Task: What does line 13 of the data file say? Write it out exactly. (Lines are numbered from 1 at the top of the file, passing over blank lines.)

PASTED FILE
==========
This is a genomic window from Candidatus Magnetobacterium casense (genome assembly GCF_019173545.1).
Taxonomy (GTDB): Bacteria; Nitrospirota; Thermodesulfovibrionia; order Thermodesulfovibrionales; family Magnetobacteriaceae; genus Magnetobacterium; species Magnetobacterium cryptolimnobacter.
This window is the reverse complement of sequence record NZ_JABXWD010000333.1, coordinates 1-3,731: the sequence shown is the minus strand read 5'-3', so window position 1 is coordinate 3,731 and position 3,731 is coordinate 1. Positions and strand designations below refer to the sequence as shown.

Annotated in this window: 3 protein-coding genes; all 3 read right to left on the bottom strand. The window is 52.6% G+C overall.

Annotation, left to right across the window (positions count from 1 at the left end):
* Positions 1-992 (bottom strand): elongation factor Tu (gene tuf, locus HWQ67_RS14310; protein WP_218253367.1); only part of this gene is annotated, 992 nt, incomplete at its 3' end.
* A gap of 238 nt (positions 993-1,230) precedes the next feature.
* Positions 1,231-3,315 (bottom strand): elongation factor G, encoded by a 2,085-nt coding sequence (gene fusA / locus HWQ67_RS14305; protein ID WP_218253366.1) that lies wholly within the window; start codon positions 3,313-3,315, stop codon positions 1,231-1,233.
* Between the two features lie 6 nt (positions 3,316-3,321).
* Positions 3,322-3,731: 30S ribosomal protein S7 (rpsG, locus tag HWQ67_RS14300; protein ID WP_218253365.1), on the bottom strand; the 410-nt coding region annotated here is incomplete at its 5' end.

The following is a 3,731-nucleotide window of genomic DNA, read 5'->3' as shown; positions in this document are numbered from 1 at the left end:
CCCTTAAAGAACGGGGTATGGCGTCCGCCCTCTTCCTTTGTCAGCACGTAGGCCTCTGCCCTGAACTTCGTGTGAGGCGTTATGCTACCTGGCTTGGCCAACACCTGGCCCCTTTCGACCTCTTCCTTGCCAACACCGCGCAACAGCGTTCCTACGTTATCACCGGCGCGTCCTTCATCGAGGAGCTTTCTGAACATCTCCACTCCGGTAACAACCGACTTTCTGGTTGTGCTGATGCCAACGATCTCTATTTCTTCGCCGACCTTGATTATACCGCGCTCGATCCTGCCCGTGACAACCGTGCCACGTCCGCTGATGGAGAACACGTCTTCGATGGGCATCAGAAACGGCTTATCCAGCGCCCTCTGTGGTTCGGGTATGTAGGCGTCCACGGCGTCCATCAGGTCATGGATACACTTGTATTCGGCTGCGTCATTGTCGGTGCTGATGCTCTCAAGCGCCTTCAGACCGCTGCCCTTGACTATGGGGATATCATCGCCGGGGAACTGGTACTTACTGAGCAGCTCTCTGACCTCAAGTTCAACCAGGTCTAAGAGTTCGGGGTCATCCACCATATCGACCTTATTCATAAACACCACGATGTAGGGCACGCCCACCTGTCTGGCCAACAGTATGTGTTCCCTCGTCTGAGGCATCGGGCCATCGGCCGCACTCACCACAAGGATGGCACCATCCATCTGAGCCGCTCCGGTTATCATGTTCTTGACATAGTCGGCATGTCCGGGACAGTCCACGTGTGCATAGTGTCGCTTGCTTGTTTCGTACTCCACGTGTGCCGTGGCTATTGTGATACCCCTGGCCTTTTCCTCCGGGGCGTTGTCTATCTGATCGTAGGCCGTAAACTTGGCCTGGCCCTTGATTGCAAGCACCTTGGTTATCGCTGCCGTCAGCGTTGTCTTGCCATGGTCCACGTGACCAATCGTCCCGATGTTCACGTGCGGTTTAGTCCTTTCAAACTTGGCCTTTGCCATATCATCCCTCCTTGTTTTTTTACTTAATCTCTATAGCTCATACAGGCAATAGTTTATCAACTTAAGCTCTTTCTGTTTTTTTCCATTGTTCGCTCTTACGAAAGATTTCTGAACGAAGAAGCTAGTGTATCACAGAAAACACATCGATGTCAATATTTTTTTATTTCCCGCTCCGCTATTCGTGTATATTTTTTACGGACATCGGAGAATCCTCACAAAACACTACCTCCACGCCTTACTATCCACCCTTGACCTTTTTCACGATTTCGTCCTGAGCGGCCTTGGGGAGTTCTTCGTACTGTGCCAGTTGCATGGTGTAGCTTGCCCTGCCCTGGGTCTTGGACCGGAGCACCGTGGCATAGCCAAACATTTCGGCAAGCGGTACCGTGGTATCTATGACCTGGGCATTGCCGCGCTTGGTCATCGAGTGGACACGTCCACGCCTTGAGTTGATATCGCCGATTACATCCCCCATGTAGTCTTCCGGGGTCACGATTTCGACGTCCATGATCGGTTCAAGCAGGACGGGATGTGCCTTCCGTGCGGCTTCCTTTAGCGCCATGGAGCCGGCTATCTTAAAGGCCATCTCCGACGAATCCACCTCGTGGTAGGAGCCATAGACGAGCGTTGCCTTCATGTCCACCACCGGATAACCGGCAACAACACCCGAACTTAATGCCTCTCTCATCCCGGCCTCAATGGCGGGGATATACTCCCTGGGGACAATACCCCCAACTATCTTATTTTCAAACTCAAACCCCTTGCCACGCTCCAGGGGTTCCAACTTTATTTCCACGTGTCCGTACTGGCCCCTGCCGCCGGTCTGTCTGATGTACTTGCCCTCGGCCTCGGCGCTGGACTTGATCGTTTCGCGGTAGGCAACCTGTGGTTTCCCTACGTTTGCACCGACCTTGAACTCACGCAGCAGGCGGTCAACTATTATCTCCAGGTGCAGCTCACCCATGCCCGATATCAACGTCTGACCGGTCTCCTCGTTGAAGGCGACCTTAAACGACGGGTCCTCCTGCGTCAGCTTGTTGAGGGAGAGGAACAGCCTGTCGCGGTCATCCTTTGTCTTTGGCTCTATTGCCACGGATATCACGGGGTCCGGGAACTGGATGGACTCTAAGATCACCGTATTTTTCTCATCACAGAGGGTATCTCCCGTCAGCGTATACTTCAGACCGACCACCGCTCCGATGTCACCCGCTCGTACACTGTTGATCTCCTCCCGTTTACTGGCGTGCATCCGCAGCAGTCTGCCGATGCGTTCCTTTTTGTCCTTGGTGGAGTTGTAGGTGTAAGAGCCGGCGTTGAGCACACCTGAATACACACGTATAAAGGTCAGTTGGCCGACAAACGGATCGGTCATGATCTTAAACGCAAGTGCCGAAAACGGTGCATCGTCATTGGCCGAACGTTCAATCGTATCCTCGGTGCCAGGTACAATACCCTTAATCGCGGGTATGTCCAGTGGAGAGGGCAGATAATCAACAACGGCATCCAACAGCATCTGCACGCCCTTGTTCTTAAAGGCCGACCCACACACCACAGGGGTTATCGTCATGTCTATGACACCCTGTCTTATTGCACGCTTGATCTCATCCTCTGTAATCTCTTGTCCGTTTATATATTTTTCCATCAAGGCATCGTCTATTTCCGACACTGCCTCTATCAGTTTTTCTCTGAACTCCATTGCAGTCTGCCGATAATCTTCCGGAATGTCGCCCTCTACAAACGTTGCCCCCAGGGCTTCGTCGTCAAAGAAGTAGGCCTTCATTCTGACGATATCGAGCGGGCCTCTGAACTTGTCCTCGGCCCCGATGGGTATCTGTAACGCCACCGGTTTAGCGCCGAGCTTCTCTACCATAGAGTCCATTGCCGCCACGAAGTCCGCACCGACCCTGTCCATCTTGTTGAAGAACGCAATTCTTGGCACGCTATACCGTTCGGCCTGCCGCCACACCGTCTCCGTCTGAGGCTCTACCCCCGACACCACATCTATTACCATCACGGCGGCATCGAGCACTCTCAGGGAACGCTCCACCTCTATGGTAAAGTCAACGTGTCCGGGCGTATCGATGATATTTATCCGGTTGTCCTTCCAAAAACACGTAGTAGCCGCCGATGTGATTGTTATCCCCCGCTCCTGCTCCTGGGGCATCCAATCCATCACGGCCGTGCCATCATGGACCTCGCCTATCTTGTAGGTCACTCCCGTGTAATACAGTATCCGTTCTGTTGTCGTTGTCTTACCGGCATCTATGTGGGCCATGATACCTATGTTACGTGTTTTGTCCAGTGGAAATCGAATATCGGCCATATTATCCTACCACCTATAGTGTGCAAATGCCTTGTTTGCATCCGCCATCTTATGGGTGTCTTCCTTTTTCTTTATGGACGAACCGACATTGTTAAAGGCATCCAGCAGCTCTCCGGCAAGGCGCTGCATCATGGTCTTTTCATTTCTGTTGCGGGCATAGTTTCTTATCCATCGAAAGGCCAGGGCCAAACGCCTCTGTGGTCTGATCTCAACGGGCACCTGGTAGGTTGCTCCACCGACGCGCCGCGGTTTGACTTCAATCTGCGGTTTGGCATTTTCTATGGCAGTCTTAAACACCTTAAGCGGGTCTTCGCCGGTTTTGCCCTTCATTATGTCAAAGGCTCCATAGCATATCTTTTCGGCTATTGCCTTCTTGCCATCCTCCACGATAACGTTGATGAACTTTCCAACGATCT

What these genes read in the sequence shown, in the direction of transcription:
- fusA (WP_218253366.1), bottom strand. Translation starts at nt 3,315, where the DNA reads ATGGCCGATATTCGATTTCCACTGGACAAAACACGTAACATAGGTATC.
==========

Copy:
What these genes read in the sequence shown, in the direction of transcription: